Southern Man
Jesse Helms was an archetype. Now is he an artifact?

Reviewed by Michael Skube
Sunday, March 9, 2008


Jesse Helms and the Rise of Modern Conservatism

By William A. Link

St. Martin's. 643 pp. $39.95

A visitor to Jesse Helms's campaign headquarters in Raleigh, N.C., in 1984 would have noticed something curious. Helms, seeking a third term in the Senate, was in a bitter race against North Carolina's two-term governor Jim Hunt, a Democrat. Helms, of course, was the Republican. But nowhere in his headquarters did you see the word "Republican." No GOP elephants were in sight.

On the red, white and blue banners that festooned his office you saw just "Jesse Helms" and "Conservative." That was the political identity he had fashioned early on in the small town of Monroe, N.C., where his father was chief of police, and in more than 50 years of political activism, Jesse A. Helms Jr. never strayed from it.

William A. Link's Righteous Warrior is a scrupulously fair biography of a man who gave himself entirely to protecting a way of life he saw as endangered. To Helms, that meant conservatism more than it meant one political party or another.

Helms, who left the Senate in 2003, is now 86, retired and ailing. His legacy will be much disputed, with no shades of gray. He was -- depending on your education, your race, your station -- either a defender of the way things should forever be, or a retrograde and faintly dangerous feature of the Southern landscape, like those tacky roadside fireworks stands. He was either a courtly gentleman who loved children and old people, or he was, as the essayist Hal Crowther once described him, "a kind of navigational marker, a fixed thing to steer away from if you want to keep yourself from grounding on dangerous shoals."

Link, a professor of history at the University of Florida, attempts to explain Helms's importance without engaging in either veneration or caricature. In his view, Helms was an architect of the conservative reshaping of politics in the 1970s and '80s, a conduit of regional support for Ronald Reagan and a source of organizational know-how for conservatism nationally. "The rise of the new American right," Link argues, "cannot be properly understood without coming to terms with Helms's role."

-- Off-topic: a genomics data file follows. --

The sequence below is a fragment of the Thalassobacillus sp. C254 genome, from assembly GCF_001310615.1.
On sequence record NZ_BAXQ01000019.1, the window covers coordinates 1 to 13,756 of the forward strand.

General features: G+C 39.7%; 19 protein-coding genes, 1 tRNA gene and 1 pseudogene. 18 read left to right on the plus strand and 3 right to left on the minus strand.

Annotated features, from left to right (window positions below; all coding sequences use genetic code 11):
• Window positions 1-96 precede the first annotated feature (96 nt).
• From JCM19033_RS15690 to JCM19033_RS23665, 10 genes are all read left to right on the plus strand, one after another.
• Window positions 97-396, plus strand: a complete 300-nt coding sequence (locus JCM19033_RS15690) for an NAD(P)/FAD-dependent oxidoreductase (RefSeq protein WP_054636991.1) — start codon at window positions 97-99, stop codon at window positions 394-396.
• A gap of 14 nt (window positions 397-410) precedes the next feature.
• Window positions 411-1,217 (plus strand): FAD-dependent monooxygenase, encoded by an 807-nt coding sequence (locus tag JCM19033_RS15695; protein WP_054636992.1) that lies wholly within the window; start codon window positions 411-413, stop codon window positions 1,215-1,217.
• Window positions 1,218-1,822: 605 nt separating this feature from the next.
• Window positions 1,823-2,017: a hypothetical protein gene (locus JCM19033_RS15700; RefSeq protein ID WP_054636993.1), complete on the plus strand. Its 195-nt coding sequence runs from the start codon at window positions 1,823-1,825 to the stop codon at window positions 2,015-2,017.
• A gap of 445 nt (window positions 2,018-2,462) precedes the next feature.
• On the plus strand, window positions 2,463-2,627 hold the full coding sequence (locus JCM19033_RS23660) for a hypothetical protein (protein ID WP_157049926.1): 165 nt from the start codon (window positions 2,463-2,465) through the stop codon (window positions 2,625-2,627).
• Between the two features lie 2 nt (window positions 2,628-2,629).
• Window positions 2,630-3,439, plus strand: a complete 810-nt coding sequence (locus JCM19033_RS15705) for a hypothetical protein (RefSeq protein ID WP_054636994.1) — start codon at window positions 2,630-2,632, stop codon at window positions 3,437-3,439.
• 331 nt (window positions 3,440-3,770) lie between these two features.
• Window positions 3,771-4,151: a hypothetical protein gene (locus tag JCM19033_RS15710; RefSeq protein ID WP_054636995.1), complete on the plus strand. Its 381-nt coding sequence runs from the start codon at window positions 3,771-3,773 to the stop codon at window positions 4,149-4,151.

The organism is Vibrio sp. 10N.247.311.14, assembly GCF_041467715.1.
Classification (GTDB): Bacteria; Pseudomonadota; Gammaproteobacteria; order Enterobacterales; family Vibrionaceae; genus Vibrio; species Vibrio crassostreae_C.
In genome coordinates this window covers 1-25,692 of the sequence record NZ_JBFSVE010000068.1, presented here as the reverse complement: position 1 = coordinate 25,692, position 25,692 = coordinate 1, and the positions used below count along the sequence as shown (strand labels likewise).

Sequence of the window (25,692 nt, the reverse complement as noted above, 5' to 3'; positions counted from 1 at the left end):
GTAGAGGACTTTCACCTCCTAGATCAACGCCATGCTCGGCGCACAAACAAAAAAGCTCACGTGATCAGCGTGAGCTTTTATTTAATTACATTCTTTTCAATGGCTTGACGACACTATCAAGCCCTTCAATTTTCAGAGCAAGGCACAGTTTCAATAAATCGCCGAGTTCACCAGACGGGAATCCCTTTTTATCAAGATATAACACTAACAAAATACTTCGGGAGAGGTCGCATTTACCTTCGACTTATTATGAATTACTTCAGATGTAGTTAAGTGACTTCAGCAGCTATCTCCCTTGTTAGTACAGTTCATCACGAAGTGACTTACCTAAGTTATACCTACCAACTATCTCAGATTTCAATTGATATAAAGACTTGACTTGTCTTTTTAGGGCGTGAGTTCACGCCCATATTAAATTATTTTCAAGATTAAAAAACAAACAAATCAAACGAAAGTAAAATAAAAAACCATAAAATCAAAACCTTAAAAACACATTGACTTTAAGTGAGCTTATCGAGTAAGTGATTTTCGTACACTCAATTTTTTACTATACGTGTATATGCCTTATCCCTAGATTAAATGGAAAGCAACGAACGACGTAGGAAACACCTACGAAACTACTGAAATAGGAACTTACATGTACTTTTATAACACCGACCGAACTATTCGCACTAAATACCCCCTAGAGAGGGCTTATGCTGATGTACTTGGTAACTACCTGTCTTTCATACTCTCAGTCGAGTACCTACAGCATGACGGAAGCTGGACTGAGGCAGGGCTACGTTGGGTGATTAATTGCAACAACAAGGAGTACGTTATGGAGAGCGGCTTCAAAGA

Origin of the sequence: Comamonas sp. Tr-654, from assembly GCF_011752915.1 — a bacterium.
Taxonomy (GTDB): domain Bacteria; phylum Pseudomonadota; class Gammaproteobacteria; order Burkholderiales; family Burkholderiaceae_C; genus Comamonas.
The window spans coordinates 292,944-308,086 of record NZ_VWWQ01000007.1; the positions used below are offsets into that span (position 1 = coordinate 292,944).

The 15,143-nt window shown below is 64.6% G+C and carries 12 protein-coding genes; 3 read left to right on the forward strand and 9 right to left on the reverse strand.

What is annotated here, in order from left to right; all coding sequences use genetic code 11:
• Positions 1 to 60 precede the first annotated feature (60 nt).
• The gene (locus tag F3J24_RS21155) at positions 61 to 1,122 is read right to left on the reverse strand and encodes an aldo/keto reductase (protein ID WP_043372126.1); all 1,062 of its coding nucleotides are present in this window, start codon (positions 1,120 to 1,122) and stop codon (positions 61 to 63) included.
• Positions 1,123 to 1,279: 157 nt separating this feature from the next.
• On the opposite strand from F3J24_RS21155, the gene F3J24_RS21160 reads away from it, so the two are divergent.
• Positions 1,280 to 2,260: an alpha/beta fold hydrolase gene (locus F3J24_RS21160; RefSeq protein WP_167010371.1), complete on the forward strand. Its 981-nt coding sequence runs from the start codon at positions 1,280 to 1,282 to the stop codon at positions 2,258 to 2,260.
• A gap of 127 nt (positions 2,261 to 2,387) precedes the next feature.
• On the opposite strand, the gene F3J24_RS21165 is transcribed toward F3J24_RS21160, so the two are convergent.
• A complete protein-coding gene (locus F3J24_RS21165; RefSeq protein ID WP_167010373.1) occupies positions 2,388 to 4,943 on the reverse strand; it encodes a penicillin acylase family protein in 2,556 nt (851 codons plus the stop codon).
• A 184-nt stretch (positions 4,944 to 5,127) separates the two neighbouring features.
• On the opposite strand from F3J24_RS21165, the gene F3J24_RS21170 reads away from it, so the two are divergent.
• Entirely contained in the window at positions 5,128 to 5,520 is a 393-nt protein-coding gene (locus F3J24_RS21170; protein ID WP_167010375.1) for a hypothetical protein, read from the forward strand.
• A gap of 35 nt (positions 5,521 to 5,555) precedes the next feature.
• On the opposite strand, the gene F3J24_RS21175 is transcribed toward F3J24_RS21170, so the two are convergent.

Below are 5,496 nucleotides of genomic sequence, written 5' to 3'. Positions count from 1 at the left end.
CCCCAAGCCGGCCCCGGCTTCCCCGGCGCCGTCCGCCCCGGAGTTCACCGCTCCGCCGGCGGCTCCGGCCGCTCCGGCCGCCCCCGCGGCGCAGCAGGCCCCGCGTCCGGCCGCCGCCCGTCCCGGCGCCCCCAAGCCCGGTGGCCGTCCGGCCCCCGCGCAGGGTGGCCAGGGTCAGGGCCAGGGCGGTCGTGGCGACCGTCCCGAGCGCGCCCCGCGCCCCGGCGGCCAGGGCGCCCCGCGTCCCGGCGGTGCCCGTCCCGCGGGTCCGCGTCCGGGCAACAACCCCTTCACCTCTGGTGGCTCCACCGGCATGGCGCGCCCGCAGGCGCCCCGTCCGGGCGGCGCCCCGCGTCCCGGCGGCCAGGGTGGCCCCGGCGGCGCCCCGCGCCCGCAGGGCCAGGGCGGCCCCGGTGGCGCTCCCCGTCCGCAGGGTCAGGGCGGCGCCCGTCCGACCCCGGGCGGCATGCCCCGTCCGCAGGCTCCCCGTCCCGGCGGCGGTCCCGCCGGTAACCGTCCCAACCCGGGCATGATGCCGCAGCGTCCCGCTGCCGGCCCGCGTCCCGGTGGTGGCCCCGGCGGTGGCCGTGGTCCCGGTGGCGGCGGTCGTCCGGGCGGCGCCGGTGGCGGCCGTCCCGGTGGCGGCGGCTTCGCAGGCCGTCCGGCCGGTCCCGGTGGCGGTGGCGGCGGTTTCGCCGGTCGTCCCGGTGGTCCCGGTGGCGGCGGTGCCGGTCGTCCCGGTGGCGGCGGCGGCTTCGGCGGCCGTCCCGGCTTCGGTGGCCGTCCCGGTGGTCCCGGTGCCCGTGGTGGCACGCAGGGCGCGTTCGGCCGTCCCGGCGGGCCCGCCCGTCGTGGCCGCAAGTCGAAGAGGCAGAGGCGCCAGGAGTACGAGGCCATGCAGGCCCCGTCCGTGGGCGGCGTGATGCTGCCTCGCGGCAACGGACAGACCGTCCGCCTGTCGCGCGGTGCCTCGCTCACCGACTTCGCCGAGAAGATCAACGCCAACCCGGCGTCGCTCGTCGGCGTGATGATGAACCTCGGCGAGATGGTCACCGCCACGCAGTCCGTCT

But conservatism comes in many stripes. Helms's values owed little to Alexander Hamilton, whose espousal of a strong central government Helms would have found uncongenial. Nor would he have had much in common with, say, the philosopher Michael Oakeshott, for whom conservatism was a disposition more than a creed.

Rather, Helms thought conservatives had a duty to proselytize, to persuade, to confront the enemy at every turn. And the enemy was, in various guises, liberalism, socialism, communism, atheism, women's rights, homosexuality, forced integration, secularism -- anything, in short, that might be catalogued under Modernity.

And yet there was another side, seldom seen. Link describes Helms watching appreciatively as his granddaughter shot baskets with former New Jersey Sen. Bill Bradley, a liberal Democrat, in Washington. More surprising still was his bonding, late in life, with U2's Bono to seek greater financial assistance for AIDS victims in Africa. With his granddaughter, he was even a guest in Bono's skybox at a U2 concert; the audience, Helms said, was "moving back and forth like corn in the breeze." None of this altered his views of feminism, homosexuality or anything else he opposed.

Before he became a symbol of a particular brand of uncompromising, racially tinged social conservatism, he was a high school tuba player, the graduating senior voted "most obnoxious" by his classmates and an aspiring sportswriter. Some thought he had a promising career in newspapers. His reporting and commentary in the now-defunct Raleigh Times was, as Link describes it, alternately "hard-hitting and personal."

This would seem to be giving him more than his due. One could say, just as fairly, that he had positions more than he had ideas. He was never given to reflection, and he was not intellectually curious. He knew what he needed to know, and that was that. If he had gifts as a communicator, they were for pungency and for understanding his audience. He entered politics in the early 1950s as a Senate aide and later worked as a lobbyist for North Carolina bankers. But his big break was becoming an editorial commentator at a Raleigh television station, WRAL, in the '60s. It provided him a visibility the state's political establishment underestimated, and in 1972 he upset Democratic Rep. Nick Galifianakis for a Senate seat. He held it for three decades, rising to the chairmanship of the Foreign Relations Committee, where he brokered administration appointments he wanted and blocked those he didn't.

Helms came to Washington a hostile outsider yet ultimately wielded considerable power, in large part because of the seniority system in Congress. To say that he moved the country rightward would seem less persuasive today than it once did. The evangelical movement, a pillar of his support, has shown signs of evolving into something it was not 25 years ago -- more humane in its rhetoric, more concerned about the poor. Doctrinal conservatism seems to have worn thin.

Helms's face was once on wristwatches that ran counter-clockwise, telling time backwards. Now one must ask if his time isn't past, his conservatism a mutant strain that could not reproduce. If so, his biography might be like one of Uriah B. Phillips or William Graham Sumner, forgotten relics of a South gone for good. *

Michael Skube, a former political reporter in North Carolina, teaches journalism at Elon University.

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